Ten years ago every library and school leader who was looking ahead was convinced that makerspaces were the next Big Thing. “We want to create safe, creative, innovation-centered learning spaces!” they’d share. “We’ve got some funding to buy some 3-D printers, some laptops and maybe a circuit-based invention toy!”. Intentions set, spirits revved up, resources acquired - boom! - you’ve got a makerspace.
And what happened?
Questions. Lots and lots of excellent, insightful, essential questions.
“Where do we start?”
“Is there a curriculum or program plan we can follow?”
“What brands should we buy?”
“Who is going to manage these things? What are people going to make? How do we train our staff?”
“What about little kids? What’s the prerequisite for using these things?”
“Who pays for it? Is it free? What happens if things break?”
“Wait - there’s more to makerspaces than making little plastic doodads…right?”
From the start, we learned that pioneering leaders and program managers were all about innovation access, but needed to deploy lower stakes, stickier, measurable ways to engage many learners in spaces with devices that made one thing at a time. More importantly, they were looking to build staff familiarity and confidence with new materials, creative technologies and the habits of mind maker education required. In order to create confident, excited learners, they needed help identifying projects that those learners could create - and keep.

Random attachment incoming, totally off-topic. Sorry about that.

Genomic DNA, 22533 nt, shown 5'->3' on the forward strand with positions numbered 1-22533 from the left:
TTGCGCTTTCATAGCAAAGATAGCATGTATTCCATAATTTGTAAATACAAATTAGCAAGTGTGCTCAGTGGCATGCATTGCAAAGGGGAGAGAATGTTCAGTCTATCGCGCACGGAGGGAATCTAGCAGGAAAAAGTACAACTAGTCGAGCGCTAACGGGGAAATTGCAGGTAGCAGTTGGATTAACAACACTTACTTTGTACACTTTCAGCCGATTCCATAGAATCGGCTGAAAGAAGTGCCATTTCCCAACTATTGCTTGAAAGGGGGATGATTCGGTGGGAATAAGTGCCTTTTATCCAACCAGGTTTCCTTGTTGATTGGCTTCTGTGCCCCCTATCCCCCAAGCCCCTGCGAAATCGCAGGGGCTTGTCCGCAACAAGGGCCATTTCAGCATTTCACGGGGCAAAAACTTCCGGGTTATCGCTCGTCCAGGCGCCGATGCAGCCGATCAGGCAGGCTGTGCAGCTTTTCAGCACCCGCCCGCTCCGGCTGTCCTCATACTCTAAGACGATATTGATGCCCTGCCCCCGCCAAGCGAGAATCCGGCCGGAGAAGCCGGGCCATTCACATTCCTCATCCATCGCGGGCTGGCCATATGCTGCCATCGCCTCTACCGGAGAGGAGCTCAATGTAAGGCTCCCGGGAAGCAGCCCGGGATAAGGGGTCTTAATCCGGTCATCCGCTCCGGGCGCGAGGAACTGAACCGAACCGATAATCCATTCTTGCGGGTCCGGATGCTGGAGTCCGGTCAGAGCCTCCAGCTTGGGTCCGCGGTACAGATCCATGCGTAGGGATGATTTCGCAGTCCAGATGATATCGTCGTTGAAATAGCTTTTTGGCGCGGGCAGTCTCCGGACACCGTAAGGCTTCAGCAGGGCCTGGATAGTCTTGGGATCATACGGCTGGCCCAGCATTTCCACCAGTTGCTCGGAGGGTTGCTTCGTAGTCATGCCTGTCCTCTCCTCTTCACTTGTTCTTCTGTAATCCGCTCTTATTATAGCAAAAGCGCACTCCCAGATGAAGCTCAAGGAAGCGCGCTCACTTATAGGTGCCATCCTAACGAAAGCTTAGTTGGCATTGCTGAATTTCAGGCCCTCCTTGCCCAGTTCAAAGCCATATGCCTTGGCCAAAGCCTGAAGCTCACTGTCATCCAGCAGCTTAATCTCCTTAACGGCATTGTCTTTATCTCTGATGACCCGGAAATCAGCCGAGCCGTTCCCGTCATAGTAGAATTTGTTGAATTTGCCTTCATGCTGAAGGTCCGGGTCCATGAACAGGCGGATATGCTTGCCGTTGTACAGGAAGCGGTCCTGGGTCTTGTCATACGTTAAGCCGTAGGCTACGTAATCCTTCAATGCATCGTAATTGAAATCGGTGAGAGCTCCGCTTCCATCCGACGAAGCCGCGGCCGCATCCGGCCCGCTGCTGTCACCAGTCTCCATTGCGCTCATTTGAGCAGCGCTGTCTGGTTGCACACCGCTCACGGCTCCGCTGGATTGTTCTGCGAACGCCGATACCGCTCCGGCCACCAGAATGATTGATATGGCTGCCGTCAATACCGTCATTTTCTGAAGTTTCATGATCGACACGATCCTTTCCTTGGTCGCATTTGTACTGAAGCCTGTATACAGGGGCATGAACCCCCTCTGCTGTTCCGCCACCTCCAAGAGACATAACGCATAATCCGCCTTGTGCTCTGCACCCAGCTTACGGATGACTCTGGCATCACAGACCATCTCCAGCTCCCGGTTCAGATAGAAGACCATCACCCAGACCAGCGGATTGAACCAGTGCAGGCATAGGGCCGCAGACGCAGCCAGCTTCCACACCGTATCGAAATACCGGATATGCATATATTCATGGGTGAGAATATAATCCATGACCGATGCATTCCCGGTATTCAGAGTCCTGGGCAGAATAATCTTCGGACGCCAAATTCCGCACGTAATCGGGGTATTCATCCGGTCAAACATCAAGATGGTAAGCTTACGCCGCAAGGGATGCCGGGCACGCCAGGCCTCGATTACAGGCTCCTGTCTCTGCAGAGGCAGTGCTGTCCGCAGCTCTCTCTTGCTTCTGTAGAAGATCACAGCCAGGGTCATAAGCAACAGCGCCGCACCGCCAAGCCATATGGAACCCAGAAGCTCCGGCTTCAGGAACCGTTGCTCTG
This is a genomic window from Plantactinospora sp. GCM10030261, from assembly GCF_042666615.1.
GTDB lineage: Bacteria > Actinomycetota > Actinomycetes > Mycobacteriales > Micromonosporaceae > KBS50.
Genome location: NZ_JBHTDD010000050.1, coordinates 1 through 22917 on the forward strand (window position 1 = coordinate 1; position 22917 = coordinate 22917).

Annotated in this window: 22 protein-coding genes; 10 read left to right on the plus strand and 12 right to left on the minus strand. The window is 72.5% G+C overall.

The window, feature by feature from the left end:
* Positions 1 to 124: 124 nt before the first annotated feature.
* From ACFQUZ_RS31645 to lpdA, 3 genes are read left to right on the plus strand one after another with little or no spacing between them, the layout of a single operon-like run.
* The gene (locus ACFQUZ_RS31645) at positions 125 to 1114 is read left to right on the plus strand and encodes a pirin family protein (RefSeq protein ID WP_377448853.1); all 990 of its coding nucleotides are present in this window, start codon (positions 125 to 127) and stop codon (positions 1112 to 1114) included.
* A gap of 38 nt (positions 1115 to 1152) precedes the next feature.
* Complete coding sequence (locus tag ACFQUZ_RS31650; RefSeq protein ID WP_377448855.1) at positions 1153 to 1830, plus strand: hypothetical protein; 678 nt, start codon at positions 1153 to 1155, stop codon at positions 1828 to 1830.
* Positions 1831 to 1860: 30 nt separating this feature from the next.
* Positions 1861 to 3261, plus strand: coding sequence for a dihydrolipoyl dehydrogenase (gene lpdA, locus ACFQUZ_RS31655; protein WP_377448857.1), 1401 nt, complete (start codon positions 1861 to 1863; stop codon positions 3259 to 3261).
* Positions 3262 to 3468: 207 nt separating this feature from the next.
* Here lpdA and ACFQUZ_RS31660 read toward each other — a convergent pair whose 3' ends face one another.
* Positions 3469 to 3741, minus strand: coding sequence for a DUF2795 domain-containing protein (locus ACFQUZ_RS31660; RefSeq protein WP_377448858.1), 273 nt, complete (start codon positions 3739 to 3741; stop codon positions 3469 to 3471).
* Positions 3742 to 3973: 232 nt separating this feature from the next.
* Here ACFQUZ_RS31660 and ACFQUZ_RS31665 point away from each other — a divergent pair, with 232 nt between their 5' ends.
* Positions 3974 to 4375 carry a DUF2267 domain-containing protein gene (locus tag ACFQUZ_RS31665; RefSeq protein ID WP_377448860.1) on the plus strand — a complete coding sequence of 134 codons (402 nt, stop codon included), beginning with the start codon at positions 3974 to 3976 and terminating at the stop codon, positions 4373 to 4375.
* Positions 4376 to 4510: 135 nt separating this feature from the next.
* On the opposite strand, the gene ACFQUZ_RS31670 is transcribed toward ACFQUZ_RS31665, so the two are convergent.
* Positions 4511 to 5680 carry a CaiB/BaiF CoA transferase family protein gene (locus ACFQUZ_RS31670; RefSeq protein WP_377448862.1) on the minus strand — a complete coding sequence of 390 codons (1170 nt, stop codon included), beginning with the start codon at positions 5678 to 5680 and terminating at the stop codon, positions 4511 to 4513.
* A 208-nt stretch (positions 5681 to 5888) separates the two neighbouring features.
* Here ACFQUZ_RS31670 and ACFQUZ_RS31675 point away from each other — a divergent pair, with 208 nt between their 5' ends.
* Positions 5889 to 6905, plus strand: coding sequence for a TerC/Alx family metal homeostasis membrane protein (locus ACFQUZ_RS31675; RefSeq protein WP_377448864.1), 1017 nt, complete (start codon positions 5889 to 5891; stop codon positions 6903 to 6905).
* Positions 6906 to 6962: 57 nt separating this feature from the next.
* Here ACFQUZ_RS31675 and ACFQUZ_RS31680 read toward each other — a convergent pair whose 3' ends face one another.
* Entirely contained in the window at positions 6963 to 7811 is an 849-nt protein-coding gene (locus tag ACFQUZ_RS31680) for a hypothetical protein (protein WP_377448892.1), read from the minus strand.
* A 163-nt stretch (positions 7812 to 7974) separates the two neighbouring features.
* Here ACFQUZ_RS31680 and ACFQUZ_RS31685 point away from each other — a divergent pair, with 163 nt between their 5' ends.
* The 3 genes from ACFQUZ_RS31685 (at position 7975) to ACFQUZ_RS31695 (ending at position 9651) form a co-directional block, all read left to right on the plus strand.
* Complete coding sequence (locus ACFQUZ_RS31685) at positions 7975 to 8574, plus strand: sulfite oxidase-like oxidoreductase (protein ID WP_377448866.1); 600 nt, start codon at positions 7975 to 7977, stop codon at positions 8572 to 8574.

FutureMakers early purpose (2011- 2018) was to serve organizations pursuing accessible, measurable, scalable innovative hands-on learning - like schools, libraries and community spaces. We provided embedded professional learning opportunities, matching our visiting coaches with programs, classrooms and educators who wanted to explore hands-on learning, but needed strategies to confidently and equitably manage materials, projects, and strategies integral to coaching through design challenges. Our years being guides at the sides of educators showed us that learners are most successful when educators have confidence in their skills with physical materials, strategies for supporting hands-on exploration, and have exposure to approaches to introducing design challenges. This was a real struggle for many teachers, librarians and youth developers. They just needed an entry point so their learners could engage, explore, express and feel confident with this new approach to hands-on learning.
Enter the drawbot.
Sometimes known as a drawbot, doodlebot, vibrobot,spinbot or bristlebot - just add a vibrating motor to an everyday object and it was now a “bot”. It was a quick and easy way to integrate craft supplies or household materials and “technology” (read: hobby motors) that was much more affordable and definitely more engaging than watching a 3D printer slowly extrude plastic. Over the years we coached hundreds of educators and tens of thousands of learners to ask, imagine, plan and improve their designs in service to STEM confidence. If you’d like, here’s our original classroom drawbot design challenge slide deck that’s been used in hundreds of classrooms, libraries and youth centers.
Make It Wiggle
The first step in any invention that moves using mechanical vibration is creating a source of that wiggle. A recipe that has worked for us for years requires four ingredients:
- 1.5v (AA or AAA) battery
- 1.5v - 5v hobby motor with wired leads*
- small piece of hot glue stick